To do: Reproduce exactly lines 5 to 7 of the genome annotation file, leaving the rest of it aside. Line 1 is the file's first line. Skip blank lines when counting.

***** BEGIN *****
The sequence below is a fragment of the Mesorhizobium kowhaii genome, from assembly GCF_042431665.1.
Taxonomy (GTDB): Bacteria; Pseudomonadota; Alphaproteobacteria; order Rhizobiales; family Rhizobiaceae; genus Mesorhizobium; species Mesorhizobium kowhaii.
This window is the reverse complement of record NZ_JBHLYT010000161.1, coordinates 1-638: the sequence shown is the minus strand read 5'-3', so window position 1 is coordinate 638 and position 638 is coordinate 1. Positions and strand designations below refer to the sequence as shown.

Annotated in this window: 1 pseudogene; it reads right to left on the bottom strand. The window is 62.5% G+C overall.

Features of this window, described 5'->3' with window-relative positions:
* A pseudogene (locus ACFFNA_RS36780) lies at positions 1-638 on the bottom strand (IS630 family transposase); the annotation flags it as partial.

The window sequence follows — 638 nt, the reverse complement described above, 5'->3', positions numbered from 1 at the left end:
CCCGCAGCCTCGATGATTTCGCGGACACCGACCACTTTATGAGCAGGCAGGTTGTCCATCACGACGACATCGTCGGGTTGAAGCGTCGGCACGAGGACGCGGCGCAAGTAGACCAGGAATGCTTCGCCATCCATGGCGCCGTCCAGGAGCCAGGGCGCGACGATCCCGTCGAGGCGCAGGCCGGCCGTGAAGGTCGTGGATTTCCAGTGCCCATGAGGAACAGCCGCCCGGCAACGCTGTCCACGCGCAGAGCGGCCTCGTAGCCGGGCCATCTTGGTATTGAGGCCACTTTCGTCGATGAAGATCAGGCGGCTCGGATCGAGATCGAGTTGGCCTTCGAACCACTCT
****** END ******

Features of this window, described 5'->3' with window-relative positions:
* A pseudogene (locus ACFFNA_RS36780) lies at positions 1-638 on the bottom strand (IS630 family transposase); the annotation flags it as partial.

The window sequence follows — 638 nt, the reverse complement described above, 5'->3', positions numbered from 1 at the left end: